Was there a specific life experience that sparked your interest and desire to help third world countries with agricultural development?

In my case, it was my Biblical understanding and the importance I’ve learned from it about taking care of the poor. We are to open our hands and our hearts to the poor and needy. In fact, we’re still hoping to be involved in doing some projects with a number of African countries and doing soil lab work and helping with agronomy management. I’ve got a son who’s focusing on that.

In the big picture, we had so many people who used the Concord air seeders that told us had they not bought our equipment, they wouldn’t have been able to continue farming.

You can’t read enough about the background, history and culture in a country before doing business there. It’s just so important to do all that so you can understand why they are the way they are.

-Howard Dahl

We helped lower their field costs in some cases by 80%. We increased their moisture in the soil and helped produce better yields. So, we had farmers throughout the world tell us that it was a game changer for them. That was highly satisfying.

It’s no secret nobody is forced to buy anything that anybody builds. Our system is all voluntary and people vote with their checkbooks. If people don’t like what you’re building, they won’t buy it. If you don’t give them great service, then you’ll never have any repeat customers. If you’re looking long term, you have to make something that people really want and will add value to them. It’s a tension getting value both ways. When we are pricing, we’ve got to be able to make some profit on it and it’s got to be a profitable decision for our customer. Every once and a while, we’ll build something that is a great product but it’s hard to sustain it and say, “this is going to be a good decision for us and our customers.” I think that’s a challenge everybody and every business has.

How often does it happen where a product is designed but never goes to market?

Quite often. We’ve had that experience a number of times.

Are you constantly trying to develop new products?

We are constantly talking about it. However, when we make a decision to actually build a prototype, it’s a lot easier today than it was 20 years ago because you can design the prototype on a computer and can do all the stress analysis right there on the computer. You can get very close to what the real machine will look like. It’s a wonderful tool that we have that we didn’t have 20 years ago, and for sure not 40 years ago.

Do you have thoughts on the things that the average grower really isn’t thinking but maybe should be thinking about?

All growers are wrestling with the whole carbon sequestration issue. I’ve spent a lot of time thinking about it and talking about it with people but I still don’t see a reliable way to measure or quantify it. A lot of people are claiming they have breakthroughs, we’ll see.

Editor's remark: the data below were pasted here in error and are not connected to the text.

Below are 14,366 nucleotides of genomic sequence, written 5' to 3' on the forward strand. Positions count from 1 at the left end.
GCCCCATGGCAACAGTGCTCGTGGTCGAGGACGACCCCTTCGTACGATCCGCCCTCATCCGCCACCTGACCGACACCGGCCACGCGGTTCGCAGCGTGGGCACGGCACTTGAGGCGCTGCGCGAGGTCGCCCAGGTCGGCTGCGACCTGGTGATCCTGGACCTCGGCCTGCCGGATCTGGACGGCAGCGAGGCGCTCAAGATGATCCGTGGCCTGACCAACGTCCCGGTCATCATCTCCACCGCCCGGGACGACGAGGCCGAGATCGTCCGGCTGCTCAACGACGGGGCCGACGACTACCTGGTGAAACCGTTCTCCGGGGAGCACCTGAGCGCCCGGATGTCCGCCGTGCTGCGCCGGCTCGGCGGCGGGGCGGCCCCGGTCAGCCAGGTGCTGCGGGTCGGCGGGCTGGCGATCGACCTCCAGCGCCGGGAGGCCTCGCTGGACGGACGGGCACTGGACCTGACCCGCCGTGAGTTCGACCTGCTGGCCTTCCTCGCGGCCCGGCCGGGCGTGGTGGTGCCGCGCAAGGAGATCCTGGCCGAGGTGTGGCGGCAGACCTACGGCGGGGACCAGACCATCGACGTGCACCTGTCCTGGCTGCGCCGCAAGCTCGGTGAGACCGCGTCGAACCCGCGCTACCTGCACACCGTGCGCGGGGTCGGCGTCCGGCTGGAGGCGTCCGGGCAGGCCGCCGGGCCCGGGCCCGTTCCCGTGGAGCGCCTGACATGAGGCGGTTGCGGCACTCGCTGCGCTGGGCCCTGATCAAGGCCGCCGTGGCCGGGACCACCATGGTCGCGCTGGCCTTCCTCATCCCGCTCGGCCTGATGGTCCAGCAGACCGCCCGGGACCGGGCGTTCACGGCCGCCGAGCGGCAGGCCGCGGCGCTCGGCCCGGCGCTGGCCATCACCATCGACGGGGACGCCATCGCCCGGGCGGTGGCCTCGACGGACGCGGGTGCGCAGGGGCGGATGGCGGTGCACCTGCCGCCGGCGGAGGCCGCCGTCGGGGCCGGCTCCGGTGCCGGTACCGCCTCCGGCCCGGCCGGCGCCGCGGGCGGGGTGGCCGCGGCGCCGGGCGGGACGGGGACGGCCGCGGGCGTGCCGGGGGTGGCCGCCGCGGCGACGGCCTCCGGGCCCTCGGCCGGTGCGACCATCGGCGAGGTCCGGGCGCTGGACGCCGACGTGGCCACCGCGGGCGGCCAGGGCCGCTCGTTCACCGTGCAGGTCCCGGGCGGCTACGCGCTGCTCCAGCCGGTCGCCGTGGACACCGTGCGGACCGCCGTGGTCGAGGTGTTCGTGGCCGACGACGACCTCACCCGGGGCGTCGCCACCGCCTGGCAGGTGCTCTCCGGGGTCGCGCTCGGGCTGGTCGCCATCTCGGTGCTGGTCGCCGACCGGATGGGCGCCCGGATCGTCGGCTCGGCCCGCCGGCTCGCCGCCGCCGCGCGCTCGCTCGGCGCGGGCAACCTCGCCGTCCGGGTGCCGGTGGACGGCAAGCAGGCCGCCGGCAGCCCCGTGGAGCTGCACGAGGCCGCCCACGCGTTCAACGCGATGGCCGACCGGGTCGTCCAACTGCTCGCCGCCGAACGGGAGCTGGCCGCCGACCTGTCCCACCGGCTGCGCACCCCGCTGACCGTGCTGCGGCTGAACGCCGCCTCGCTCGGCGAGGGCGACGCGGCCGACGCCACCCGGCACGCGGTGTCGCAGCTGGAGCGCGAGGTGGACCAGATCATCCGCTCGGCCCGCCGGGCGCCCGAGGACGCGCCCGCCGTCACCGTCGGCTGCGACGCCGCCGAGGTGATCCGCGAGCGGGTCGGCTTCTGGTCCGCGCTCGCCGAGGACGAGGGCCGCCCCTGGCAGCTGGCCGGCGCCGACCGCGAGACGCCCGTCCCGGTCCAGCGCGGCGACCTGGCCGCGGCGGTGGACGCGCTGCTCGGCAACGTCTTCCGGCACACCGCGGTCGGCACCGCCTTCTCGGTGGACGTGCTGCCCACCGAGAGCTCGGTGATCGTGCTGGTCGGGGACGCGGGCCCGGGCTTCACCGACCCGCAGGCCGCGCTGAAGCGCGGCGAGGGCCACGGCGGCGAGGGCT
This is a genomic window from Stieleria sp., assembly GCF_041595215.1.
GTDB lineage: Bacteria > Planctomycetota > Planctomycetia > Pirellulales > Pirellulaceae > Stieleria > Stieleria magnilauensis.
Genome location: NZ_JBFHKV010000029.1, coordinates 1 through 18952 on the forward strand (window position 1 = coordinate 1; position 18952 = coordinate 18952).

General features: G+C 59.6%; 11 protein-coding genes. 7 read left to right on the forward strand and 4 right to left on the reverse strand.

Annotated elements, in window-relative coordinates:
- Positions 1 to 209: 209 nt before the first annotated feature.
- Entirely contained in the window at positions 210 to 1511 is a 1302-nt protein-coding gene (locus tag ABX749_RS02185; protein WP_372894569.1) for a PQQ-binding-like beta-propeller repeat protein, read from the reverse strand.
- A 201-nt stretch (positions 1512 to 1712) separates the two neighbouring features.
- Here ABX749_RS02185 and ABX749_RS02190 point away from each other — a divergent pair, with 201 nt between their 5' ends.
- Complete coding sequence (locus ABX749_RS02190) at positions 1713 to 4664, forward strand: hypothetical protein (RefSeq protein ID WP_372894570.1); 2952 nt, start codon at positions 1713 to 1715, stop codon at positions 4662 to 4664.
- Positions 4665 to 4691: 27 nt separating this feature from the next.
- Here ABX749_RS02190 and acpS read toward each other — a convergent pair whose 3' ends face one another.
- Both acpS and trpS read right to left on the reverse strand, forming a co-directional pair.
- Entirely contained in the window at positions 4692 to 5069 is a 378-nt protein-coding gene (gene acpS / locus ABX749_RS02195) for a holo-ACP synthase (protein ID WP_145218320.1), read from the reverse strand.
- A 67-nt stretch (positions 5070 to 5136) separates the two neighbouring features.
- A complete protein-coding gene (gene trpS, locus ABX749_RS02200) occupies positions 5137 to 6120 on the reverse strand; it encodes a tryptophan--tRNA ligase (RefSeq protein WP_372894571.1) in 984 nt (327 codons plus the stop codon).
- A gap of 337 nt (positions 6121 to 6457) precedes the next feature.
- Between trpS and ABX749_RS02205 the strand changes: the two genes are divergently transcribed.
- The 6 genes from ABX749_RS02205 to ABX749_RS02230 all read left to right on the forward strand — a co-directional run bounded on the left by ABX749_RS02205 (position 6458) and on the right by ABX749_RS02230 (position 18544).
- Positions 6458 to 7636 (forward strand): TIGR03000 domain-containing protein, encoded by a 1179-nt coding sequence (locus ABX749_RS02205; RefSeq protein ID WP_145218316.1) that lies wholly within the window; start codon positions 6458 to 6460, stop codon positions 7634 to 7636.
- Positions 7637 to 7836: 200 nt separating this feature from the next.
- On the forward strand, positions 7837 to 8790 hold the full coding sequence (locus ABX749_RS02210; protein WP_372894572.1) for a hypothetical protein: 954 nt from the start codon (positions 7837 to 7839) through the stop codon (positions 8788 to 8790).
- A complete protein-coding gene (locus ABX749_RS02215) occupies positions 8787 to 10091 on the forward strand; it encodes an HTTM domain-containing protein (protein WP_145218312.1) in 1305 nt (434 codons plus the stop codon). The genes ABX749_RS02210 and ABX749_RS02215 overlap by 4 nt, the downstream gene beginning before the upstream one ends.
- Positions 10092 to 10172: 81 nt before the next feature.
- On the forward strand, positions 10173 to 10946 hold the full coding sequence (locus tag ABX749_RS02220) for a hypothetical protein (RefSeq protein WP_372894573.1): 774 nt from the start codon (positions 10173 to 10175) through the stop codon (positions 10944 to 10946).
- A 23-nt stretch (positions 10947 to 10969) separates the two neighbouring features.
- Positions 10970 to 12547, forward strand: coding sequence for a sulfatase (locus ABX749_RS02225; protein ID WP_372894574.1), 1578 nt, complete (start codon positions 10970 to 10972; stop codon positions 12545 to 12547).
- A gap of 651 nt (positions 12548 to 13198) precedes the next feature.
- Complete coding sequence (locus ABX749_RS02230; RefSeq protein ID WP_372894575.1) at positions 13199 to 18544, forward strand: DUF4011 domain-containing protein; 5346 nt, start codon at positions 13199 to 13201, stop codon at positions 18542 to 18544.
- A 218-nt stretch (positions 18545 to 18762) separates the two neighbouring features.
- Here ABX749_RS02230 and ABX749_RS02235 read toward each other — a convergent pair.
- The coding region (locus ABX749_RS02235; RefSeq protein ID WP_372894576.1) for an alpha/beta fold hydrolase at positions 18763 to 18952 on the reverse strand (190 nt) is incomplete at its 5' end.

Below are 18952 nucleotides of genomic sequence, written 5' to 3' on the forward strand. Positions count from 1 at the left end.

In Europe right now, even the Netherlands, they’re trying to limit the amount of nitrogen fertilizer they can use. The Netherlands, without increasing the amount of Nitrogen, has doubled their agriculture input in the last 20 years with very efficient usage of it.

In Sri Lanka, the prime minister put out an order to do organic farming throughout the country. He was just thrown out of office because they were having mass crop-fail years. There are a lot of ideologies on climate that don’t have their understanding of how food production really works. I think there are going to be a lot of efficiencies and we’re going to see fertilizer used much more efficiently in the future. We will also see all herbicides being spot sprayed—making sure we’re identifying certain weeds and spraying with the right chemicals and not wasting the herbicides and fungicides and pesticides.

Clearly, we’re going to see autonomous tractors, even this fall. John Deere has released a number of them for production. There’s still the conventional tractor and the cab is still there so it can be used conventionally as well. I think 10 years from now we’ll see autonomous everything.

Is this an exciting time in agriculture for you, or do the uncertainties of today overshadow some of that?

Farmers are the ultimate entrepreneurs. Most risk a lot every year. Crop insurance has changed that risk a lot, but basically the average farmer gets 40 chances. Each year is a new chance. Farmers are very good at looking at return on investment, what crops they choose to plant and where they plant. They are increasingly concerned about inputs so a lot more split application of nitrogen. If you put all your nitrogen on in the fall, you’ll lose some of it and the crop won’t utilize it. We’re seeing a lot more careful stewardship of all the inputs and I think that will continue.

What are you planning to speak about at TedXFargo (this event took place July 21)?

I was asked to speak on Russia/Ukraine. I’ve never done an 8-10 minute speech so I wrote down my thoughts and it was probably a 30-minute talk. So I had to cut it down. I’m leaving out a lot of interesting things but my goal is to wet people’s appetite to study the historical text and cultural context a little bit more to better understand the whole Russian/Ukrainian situation. Really, when you understand that, you understand a lot of global conflicts taking place in other countries as well.

Putting on the miles!

Dahl has made 93 trips over the course of his lifetime, to Russia. If he were to have flown directly from Fargo to Moscow each of those 93 times, he would have flown approximately 454,305 miles!

How has the conflict affected your business?